Voyeurism in the name of reality shows
Blame television or blame the social network, we are a generation of voyeurs. We criticise those who will let you in on every little detail about their life but we do criticise only after we’ve consumed the bit of TMI with substantial glee.tv Updated: Nov 18, 2013 12:13 IST
Blame television or blame the social network, we are a generation of voyeurs. We criticise those who will let you in on every little detail about their life — those who tweet every second about what they eat, when they sleep, when they go to the bathroom. Too much information, we say. Heck, we’ve created an abbreviation — TMI. But we do criticise only after we’ve consumed the bit of TMI with substantial glee.
Of course, this desire of ours for details about other people’s lives, for scandal, for shock, isn’t something producers of TV shows will just let go.
Case in point, the much-maligned Bigg Boss (BB), halfway through season 7, continues to be one of the most popular shows on air. So what do other channels (even one known to be super conservative) do to win back some of the eyeballs?
Throw in some shock of their own, even into a format that has never really had any in the past.
Nach Baliye (NB), in its sixth season, has decided to change its approach. Judge Sajid Khan apparently said that Bruna Abdullah’s sensuous act is "too steamy for family audiences". Then, contestant Lata (Sabharwal) spoke about marrying a divorcee, Sanjeev Seth. Judge Terence Lewis applauded, even though, for a palpably quiet Shilpa Shetty, it was perhaps too close to home (she’s married to the divorcee Raj Kundra).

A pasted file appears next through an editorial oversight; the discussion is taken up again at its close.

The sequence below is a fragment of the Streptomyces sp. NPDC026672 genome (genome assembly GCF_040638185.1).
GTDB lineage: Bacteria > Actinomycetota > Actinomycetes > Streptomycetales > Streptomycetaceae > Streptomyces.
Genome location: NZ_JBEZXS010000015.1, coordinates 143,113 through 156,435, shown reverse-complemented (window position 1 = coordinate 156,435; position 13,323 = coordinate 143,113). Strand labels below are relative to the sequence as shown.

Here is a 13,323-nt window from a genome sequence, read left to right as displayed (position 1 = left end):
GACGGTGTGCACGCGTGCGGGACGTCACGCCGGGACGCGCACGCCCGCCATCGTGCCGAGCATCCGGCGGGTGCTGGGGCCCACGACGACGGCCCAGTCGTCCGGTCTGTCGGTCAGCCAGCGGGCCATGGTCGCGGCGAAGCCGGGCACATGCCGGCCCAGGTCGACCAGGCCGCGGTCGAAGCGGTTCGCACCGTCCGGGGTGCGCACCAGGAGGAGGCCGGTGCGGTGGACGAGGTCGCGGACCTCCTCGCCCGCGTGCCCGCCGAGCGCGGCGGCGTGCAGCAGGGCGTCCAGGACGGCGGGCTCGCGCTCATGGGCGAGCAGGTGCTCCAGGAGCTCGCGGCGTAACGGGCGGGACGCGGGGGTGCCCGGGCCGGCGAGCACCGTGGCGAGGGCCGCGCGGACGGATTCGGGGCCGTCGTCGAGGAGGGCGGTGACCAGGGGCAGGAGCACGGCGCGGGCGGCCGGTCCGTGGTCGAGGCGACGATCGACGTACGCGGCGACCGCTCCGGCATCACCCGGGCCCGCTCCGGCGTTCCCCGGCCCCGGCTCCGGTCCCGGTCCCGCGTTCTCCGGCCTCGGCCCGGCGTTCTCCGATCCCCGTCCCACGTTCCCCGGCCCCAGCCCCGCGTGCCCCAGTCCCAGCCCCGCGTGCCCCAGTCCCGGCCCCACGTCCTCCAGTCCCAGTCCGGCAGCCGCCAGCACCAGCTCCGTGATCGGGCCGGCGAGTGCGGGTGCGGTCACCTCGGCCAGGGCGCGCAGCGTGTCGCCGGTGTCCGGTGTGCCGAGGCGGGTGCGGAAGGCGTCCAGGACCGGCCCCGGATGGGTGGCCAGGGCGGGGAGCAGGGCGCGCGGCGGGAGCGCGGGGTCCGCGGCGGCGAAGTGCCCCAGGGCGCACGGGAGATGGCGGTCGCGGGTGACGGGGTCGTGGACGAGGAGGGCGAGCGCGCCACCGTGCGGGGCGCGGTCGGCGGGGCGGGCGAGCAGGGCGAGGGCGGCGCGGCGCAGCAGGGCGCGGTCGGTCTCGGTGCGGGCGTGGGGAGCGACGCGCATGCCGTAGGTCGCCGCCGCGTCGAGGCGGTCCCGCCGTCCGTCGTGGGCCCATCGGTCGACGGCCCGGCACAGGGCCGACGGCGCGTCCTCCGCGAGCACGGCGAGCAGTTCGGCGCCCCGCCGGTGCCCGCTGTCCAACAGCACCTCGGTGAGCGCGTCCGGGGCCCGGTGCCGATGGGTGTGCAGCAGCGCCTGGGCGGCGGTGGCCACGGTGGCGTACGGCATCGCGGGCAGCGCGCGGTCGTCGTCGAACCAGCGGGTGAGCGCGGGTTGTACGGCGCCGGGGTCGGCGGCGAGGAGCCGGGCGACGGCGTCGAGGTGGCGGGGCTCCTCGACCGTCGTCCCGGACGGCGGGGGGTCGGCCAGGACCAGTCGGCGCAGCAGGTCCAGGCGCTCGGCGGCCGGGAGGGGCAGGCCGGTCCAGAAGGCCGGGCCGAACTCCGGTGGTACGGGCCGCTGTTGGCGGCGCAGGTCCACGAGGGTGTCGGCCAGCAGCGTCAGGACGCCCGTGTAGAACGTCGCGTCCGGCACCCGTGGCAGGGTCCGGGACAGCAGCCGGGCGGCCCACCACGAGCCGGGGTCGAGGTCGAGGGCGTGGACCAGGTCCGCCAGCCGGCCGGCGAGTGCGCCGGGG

Then Kanika Maheshwari gave us a peek into her life and long-distance relationship with a businessman husband who lives in Delhi. The camera went into her bedroom to capture her loneliness. Was it necessary? Good question. More than that, what does any of this have to do with dance?
But BB still takes the cake that has ‘shock’ written in big, bold icing on top. Twists, scandalous relationships (if you could even call them that) and new ways to fight and humiliate — the season has it all. In the centre of it all have been Tanishaa Mukerji and Kushal Tandon, and, more than perhaps ever before, host Salman Khan himself. Add to that scatological chit-chat and pool-peeing ethics, and you have content that’s so bad, you’ve just got to watch it.
Reality show? Let’s just call it voyeurism central.